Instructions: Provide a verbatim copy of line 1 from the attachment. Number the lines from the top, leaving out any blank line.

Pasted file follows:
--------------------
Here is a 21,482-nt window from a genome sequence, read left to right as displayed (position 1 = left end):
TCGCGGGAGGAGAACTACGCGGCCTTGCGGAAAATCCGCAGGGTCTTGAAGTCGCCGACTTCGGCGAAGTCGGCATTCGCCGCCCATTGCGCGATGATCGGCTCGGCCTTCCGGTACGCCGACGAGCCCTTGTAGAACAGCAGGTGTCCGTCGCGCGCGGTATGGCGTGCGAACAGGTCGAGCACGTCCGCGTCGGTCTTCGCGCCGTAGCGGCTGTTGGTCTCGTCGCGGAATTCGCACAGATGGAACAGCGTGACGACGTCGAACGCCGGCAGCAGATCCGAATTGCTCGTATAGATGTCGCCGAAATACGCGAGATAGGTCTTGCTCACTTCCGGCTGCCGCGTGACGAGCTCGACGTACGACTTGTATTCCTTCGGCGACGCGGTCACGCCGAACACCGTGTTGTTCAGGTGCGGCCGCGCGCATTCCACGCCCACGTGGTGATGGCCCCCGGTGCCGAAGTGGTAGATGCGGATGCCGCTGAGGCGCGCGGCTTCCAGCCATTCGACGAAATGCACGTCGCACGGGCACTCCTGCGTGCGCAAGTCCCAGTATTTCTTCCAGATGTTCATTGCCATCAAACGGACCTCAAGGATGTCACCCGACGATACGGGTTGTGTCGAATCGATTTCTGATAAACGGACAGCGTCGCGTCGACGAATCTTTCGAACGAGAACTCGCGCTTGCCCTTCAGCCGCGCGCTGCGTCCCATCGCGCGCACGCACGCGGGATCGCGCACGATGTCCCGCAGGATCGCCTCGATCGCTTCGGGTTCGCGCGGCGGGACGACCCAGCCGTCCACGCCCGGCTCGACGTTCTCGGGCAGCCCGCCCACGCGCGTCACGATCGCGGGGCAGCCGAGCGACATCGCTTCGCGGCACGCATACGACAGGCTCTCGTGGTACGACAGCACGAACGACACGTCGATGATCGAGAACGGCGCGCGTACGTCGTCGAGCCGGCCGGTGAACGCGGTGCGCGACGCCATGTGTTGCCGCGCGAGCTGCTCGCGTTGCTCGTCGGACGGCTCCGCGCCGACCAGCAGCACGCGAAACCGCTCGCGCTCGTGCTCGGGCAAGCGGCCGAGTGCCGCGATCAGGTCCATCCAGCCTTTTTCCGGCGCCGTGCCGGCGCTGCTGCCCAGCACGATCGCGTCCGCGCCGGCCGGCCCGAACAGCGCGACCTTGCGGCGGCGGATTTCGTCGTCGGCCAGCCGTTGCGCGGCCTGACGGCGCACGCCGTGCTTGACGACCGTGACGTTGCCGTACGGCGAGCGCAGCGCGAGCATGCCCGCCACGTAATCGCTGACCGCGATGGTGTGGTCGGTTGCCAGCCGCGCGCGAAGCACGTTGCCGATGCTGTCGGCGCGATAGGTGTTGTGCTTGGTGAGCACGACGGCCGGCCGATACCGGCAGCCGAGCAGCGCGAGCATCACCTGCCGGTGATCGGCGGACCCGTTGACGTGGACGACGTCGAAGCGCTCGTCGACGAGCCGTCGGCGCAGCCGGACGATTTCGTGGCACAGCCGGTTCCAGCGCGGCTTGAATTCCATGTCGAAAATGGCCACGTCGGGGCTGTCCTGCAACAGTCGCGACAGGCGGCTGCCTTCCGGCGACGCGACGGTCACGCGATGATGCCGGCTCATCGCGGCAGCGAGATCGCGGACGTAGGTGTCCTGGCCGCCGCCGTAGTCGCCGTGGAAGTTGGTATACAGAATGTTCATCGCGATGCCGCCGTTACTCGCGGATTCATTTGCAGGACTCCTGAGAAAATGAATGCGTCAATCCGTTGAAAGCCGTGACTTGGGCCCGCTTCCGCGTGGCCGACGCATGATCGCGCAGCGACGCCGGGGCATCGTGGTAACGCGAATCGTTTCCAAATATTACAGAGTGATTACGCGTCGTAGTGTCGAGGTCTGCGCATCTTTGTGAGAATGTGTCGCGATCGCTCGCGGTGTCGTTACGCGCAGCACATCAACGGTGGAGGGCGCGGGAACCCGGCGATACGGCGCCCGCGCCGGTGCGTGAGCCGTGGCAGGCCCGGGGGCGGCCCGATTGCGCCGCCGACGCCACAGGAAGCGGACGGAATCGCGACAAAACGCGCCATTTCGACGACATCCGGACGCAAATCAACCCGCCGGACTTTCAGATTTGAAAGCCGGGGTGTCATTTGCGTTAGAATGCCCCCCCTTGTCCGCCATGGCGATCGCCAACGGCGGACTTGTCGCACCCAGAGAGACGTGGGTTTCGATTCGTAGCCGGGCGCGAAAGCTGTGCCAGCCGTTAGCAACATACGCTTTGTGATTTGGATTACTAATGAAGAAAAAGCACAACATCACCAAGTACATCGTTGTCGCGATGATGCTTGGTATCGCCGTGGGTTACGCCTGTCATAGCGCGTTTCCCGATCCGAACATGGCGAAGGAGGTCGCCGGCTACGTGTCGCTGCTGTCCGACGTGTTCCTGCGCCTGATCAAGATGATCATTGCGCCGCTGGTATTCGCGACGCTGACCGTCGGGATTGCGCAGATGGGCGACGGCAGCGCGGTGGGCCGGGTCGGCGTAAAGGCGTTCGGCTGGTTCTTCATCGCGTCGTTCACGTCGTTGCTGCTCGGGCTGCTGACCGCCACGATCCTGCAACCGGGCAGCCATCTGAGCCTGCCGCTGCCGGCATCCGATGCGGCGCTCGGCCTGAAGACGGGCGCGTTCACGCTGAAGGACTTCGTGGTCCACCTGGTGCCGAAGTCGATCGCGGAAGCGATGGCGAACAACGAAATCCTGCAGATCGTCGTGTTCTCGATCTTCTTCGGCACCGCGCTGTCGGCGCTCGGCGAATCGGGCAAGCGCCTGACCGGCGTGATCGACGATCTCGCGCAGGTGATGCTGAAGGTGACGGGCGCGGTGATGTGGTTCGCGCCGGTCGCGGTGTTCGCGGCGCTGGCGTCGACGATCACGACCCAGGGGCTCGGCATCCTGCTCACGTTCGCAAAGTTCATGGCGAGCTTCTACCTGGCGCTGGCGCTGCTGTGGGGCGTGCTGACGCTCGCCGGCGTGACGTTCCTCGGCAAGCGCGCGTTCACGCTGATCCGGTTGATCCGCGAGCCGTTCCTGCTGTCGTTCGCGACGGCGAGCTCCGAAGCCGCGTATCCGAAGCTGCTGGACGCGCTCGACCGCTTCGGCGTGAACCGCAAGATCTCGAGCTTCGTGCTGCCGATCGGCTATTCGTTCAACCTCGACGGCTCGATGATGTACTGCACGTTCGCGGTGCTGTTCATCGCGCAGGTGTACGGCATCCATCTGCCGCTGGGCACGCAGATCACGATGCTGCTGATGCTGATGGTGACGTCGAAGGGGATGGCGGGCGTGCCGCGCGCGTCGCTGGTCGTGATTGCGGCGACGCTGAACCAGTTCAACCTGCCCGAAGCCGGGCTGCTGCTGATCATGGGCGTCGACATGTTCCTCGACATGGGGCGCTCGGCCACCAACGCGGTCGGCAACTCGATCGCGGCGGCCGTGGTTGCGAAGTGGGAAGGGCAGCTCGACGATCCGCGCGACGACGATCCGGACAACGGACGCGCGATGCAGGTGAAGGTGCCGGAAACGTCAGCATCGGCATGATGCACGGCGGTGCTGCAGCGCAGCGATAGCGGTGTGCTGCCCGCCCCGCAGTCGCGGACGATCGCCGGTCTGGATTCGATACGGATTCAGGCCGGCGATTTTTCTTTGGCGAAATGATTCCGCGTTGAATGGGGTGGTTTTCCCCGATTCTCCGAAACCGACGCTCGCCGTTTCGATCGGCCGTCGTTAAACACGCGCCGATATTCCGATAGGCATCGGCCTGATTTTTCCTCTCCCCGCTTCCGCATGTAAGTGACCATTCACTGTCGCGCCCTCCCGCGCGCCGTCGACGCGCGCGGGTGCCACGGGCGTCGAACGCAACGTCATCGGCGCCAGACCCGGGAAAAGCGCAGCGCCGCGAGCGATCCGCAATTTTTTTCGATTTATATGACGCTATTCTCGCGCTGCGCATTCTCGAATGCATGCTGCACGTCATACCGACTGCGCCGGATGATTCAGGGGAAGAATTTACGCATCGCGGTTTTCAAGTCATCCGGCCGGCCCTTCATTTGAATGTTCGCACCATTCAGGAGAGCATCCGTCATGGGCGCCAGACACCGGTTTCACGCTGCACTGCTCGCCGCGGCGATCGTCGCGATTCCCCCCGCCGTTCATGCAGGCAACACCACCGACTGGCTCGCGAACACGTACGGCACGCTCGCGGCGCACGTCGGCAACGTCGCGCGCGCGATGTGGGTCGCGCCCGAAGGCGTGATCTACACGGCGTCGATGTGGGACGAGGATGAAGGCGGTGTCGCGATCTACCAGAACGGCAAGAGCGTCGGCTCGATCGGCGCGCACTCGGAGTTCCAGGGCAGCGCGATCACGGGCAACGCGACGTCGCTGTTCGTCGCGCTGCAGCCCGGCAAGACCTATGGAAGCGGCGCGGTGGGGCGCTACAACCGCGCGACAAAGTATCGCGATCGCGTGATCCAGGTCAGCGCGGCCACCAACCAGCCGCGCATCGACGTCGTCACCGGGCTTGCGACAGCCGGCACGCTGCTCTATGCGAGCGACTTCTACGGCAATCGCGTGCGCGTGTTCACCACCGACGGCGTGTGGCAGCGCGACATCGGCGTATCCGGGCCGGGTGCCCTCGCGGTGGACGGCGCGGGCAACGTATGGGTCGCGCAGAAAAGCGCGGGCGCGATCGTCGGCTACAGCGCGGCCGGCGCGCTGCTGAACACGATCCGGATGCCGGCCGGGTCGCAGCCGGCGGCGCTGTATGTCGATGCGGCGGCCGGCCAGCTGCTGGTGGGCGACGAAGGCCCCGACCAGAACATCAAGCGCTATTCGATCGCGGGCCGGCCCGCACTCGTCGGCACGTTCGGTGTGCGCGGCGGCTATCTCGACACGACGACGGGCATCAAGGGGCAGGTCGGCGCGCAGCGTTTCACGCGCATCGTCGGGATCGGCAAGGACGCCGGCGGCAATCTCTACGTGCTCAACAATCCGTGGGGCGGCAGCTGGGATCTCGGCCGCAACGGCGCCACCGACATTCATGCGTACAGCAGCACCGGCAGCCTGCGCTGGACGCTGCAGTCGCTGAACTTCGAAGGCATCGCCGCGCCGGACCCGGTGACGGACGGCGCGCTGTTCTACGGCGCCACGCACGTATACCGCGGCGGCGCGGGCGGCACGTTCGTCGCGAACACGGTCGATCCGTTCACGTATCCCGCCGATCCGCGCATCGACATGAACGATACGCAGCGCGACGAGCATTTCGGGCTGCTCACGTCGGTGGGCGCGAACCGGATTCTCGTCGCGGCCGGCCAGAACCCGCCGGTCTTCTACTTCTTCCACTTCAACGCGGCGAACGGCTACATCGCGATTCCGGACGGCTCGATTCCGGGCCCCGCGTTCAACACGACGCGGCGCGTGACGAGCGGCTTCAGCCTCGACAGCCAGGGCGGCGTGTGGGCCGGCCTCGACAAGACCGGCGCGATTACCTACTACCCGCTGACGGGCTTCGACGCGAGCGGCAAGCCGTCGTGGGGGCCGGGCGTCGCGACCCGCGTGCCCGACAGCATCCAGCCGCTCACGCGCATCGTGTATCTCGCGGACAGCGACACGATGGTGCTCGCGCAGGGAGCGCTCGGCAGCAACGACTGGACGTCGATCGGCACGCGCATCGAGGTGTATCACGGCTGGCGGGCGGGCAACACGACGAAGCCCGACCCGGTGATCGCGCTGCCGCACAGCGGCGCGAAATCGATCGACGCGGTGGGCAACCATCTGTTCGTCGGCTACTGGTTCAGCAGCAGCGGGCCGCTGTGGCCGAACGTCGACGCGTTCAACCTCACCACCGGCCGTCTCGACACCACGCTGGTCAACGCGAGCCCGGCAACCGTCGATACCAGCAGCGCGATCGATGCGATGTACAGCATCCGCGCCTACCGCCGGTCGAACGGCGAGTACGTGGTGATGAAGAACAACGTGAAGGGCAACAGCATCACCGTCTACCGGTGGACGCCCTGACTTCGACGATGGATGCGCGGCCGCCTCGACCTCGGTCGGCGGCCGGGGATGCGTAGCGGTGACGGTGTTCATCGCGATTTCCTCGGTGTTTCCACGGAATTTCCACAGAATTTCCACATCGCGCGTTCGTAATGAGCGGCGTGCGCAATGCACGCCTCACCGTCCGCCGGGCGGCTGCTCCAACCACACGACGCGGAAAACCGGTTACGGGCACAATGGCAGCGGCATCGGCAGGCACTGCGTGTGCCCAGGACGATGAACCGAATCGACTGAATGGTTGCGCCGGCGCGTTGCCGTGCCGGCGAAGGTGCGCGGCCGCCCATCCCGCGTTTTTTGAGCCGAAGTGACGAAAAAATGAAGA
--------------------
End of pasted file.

Here is a 21,482-nt window from a genome sequence, read left to right as displayed (position 1 = left end):